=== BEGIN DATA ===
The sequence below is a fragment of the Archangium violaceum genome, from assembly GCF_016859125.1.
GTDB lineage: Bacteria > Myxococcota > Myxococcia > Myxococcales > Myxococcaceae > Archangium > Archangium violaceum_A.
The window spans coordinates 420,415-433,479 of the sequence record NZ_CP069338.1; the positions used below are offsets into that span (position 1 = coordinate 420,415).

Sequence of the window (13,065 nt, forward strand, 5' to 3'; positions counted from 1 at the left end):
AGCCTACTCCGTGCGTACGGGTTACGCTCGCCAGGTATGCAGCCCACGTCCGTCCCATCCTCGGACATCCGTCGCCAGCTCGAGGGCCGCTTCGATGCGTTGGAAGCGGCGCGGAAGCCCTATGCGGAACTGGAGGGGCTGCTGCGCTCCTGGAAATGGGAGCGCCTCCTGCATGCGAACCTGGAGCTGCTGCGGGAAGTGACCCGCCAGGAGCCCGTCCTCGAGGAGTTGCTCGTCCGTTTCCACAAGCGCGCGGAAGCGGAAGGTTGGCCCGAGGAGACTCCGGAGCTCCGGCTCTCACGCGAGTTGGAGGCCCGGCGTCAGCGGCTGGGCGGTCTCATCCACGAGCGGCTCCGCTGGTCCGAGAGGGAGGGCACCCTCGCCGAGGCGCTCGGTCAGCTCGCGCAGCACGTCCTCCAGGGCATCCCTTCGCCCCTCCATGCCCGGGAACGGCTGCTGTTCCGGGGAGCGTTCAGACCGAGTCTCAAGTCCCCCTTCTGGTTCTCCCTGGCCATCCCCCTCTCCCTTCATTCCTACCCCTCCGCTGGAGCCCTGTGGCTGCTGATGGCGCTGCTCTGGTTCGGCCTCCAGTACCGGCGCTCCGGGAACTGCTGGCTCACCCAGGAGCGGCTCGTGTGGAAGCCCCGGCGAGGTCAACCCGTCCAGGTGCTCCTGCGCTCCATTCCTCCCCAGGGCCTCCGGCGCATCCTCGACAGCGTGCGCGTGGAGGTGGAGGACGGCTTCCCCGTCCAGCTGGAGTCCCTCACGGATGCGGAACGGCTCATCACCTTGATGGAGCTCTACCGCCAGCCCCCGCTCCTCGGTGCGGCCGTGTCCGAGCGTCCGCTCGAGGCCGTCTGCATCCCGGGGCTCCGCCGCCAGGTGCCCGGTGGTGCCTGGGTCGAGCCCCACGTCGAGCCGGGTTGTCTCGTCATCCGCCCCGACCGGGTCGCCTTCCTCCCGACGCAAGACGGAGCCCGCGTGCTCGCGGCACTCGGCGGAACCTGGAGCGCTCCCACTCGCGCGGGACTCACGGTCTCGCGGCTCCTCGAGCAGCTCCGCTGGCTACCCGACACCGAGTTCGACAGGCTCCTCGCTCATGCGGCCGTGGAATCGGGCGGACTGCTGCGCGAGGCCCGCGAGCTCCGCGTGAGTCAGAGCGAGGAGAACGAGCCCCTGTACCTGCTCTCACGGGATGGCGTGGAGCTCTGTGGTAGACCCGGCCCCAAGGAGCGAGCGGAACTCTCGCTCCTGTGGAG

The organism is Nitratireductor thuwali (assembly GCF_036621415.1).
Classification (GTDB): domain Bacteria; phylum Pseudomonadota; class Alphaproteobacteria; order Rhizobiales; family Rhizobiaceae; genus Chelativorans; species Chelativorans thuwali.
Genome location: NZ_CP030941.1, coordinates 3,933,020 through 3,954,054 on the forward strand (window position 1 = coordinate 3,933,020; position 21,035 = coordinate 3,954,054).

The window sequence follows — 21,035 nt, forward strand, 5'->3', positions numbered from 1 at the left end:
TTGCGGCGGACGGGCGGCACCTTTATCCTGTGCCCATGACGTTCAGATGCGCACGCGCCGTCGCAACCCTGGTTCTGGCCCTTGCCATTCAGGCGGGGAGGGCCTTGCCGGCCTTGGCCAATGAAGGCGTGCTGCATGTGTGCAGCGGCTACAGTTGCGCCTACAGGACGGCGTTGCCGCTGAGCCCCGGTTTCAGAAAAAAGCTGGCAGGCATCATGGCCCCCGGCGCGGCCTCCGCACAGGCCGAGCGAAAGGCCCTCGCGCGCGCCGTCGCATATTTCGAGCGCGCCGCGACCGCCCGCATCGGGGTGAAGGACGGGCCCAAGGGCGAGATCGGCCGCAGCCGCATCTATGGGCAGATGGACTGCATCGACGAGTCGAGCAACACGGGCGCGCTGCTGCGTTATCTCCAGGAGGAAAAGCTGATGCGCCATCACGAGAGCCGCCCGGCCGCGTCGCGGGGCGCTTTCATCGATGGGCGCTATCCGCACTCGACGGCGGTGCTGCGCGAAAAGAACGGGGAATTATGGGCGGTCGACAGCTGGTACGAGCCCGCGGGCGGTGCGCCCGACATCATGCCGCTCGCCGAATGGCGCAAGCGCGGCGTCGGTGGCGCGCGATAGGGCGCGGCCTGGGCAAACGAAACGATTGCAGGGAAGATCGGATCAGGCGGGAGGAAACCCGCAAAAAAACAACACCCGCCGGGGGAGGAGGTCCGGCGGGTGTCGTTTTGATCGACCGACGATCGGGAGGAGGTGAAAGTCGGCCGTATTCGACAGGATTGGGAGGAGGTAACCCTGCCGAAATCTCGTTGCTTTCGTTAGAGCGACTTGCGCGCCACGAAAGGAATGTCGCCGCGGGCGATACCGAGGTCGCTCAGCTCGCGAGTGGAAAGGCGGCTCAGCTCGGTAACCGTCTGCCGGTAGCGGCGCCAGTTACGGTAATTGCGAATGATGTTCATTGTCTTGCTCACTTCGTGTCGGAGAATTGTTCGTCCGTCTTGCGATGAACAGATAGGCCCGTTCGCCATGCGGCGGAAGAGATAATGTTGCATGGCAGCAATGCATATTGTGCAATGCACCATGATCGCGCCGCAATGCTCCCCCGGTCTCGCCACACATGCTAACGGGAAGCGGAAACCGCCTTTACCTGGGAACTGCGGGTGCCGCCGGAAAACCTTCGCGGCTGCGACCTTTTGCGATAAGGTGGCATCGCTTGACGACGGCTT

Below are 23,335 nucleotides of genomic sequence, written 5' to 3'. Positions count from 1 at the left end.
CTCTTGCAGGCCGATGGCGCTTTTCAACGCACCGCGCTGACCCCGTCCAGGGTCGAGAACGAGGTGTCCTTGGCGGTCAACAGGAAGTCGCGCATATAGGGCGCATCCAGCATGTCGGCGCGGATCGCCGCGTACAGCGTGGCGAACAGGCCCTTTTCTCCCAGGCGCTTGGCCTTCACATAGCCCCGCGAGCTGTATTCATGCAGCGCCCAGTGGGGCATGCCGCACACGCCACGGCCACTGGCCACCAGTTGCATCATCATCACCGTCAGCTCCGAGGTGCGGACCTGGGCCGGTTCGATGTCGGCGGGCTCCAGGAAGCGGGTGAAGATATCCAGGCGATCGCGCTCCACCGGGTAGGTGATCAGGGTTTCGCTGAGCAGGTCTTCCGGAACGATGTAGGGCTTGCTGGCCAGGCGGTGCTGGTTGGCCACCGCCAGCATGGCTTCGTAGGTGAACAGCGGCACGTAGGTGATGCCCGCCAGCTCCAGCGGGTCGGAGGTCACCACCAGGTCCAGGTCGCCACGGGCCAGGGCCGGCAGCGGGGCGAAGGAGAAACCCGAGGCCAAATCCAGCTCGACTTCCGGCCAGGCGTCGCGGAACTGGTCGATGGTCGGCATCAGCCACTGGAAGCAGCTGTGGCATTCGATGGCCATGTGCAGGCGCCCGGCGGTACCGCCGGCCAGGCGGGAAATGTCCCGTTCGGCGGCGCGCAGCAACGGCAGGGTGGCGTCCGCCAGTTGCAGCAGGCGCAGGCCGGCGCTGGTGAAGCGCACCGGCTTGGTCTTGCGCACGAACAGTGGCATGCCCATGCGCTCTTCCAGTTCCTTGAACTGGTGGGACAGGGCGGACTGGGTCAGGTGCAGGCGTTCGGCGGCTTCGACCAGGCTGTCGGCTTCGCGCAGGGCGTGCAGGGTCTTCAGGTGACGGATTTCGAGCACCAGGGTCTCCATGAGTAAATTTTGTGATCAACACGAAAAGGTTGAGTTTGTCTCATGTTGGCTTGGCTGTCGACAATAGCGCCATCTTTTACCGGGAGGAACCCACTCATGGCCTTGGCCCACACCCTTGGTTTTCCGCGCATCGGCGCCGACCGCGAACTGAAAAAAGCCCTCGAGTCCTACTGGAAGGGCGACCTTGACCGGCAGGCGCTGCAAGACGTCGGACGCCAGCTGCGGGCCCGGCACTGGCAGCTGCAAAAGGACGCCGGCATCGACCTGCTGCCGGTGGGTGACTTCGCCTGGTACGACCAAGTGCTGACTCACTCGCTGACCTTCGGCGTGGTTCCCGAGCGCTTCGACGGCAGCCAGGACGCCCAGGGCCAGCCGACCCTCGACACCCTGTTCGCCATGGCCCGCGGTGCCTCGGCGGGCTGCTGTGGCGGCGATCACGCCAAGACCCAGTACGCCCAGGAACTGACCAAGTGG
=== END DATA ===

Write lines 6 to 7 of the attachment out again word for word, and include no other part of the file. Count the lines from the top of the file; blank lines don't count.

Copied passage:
The organism is Nitratireductor thuwali (assembly GCF_036621415.1).
Classification (GTDB): domain Bacteria; phylum Pseudomonadota; class Alphaproteobacteria; order Rhizobiales; family Rhizobiaceae; genus Chelativorans; species Chelativorans thuwali.